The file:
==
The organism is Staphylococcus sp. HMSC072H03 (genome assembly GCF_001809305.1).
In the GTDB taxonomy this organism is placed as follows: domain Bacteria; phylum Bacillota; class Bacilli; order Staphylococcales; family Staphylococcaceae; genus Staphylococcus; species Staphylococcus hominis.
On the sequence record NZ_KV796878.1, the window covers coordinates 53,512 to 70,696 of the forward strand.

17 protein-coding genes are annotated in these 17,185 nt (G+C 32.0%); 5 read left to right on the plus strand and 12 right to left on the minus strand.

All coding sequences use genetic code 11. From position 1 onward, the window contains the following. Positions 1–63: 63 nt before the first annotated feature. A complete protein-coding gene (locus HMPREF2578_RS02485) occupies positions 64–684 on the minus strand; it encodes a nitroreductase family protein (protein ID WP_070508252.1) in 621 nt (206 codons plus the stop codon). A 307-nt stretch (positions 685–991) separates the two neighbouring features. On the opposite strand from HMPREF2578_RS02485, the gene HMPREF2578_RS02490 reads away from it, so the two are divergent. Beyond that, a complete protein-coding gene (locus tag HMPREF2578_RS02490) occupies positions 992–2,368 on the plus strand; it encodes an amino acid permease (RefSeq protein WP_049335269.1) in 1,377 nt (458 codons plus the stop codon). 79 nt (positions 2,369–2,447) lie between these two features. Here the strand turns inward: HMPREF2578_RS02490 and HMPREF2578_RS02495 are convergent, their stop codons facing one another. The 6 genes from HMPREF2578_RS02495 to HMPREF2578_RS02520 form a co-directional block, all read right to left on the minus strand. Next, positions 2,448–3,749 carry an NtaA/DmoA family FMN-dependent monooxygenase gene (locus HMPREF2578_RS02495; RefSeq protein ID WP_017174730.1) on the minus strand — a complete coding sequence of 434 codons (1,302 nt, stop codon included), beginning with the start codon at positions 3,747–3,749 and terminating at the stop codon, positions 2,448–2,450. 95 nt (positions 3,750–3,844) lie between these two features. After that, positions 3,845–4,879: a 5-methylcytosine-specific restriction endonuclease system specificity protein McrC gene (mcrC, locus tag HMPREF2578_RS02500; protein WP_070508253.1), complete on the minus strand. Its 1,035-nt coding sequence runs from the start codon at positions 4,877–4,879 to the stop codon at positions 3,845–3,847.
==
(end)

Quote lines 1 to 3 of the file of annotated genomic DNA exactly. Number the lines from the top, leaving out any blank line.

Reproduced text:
The organism is Staphylococcus sp. HMSC072H03 (genome assembly GCF_001809305.1).
In the GTDB taxonomy this organism is placed as follows: domain Bacteria; phylum Bacillota; class Bacilli; order Staphylococcales; family Staphylococcaceae; genus Staphylococcus; species Staphylococcus hominis.
On the sequence record NZ_KV796878.1, the window covers coordinates 53,512 to 70,696 of the forward strand.